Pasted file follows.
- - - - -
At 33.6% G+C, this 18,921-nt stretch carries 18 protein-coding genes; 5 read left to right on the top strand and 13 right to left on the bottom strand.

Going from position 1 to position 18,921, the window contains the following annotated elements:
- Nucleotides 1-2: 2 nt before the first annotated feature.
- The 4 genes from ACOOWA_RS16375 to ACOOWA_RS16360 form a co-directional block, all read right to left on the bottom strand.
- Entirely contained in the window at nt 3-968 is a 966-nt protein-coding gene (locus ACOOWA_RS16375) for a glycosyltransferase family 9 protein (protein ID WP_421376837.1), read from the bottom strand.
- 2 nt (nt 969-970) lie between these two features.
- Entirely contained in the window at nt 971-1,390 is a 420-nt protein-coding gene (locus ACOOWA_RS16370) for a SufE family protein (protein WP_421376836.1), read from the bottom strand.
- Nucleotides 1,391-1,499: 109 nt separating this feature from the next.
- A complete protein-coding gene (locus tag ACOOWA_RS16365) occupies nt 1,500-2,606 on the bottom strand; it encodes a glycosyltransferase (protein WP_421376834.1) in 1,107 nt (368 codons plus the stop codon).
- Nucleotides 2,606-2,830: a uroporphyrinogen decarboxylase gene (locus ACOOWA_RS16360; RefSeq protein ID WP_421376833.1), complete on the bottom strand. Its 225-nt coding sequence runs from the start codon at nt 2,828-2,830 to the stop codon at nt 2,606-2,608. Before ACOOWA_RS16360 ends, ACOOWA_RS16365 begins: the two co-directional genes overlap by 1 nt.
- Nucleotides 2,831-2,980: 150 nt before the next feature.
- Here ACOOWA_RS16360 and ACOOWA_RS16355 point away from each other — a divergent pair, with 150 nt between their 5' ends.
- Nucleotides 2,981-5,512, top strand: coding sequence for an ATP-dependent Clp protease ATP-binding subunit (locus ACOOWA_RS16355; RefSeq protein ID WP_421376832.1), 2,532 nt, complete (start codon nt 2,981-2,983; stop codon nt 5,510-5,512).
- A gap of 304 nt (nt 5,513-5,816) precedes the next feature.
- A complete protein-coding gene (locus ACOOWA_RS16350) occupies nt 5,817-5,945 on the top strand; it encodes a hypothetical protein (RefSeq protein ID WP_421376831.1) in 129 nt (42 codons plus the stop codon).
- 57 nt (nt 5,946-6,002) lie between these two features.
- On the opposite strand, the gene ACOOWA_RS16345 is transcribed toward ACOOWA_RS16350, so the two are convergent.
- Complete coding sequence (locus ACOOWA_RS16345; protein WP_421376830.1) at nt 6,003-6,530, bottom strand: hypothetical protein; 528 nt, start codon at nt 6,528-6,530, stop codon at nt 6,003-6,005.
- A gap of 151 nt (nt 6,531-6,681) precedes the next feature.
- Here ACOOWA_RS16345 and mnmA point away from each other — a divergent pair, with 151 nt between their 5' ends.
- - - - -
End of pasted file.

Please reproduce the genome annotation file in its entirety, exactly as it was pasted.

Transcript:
At 33.6% G+C, this 18,921-nt stretch carries 18 protein-coding genes; 5 read left to right on the top strand and 13 right to left on the bottom strand.

Going from position 1 to position 18,921, the window contains the following annotated elements:
- Nucleotides 1-2: 2 nt before the first annotated feature.
- The 4 genes from ACOOWA_RS16375 to ACOOWA_RS16360 form a co-directional block, all read right to left on the bottom strand.
- Entirely contained in the window at nt 3-968 is a 966-nt protein-coding gene (locus ACOOWA_RS16375) for a glycosyltransferase family 9 protein (protein ID WP_421376837.1), read from the bottom strand.
- 2 nt (nt 969-970) lie between these two features.
- Entirely contained in the window at nt 971-1,390 is a 420-nt protein-coding gene (locus ACOOWA_RS16370) for a SufE family protein (protein WP_421376836.1), read from the bottom strand.
- Nucleotides 1,391-1,499: 109 nt separating this feature from the next.
- A complete protein-coding gene (locus tag ACOOWA_RS16365) occupies nt 1,500-2,606 on the bottom strand; it encodes a glycosyltransferase (protein WP_421376834.1) in 1,107 nt (368 codons plus the stop codon).
- Nucleotides 2,606-2,830: a uroporphyrinogen decarboxylase gene (locus ACOOWA_RS16360; RefSeq protein ID WP_421376833.1), complete on the bottom strand. Its 225-nt coding sequence runs from the start codon at nt 2,828-2,830 to the stop codon at nt 2,606-2,608. Before ACOOWA_RS16360 ends, ACOOWA_RS16365 begins: the two co-directional genes overlap by 1 nt.
- Nucleotides 2,831-2,980: 150 nt before the next feature.
- Here ACOOWA_RS16360 and ACOOWA_RS16355 point away from each other — a divergent pair, with 150 nt between their 5' ends.
- Nucleotides 2,981-5,512, top strand: coding sequence for an ATP-dependent Clp protease ATP-binding subunit (locus ACOOWA_RS16355; RefSeq protein ID WP_421376832.1), 2,532 nt, complete (start codon nt 2,981-2,983; stop codon nt 5,510-5,512).
- A gap of 304 nt (nt 5,513-5,816) precedes the next feature.
- A complete protein-coding gene (locus ACOOWA_RS16350) occupies nt 5,817-5,945 on the top strand; it encodes a hypothetical protein (RefSeq protein ID WP_421376831.1) in 129 nt (42 codons plus the stop codon).
- 57 nt (nt 5,946-6,002) lie between these two features.
- On the opposite strand, the gene ACOOWA_RS16345 is transcribed toward ACOOWA_RS16350, so the two are convergent.
- Complete coding sequence (locus ACOOWA_RS16345; protein WP_421376830.1) at nt 6,003-6,530, bottom strand: hypothetical protein; 528 nt, start codon at nt 6,528-6,530, stop codon at nt 6,003-6,005.
- A gap of 151 nt (nt 6,531-6,681) precedes the next feature.
- Here ACOOWA_RS16345 and mnmA point away from each other — a divergent pair, with 151 nt between their 5' ends.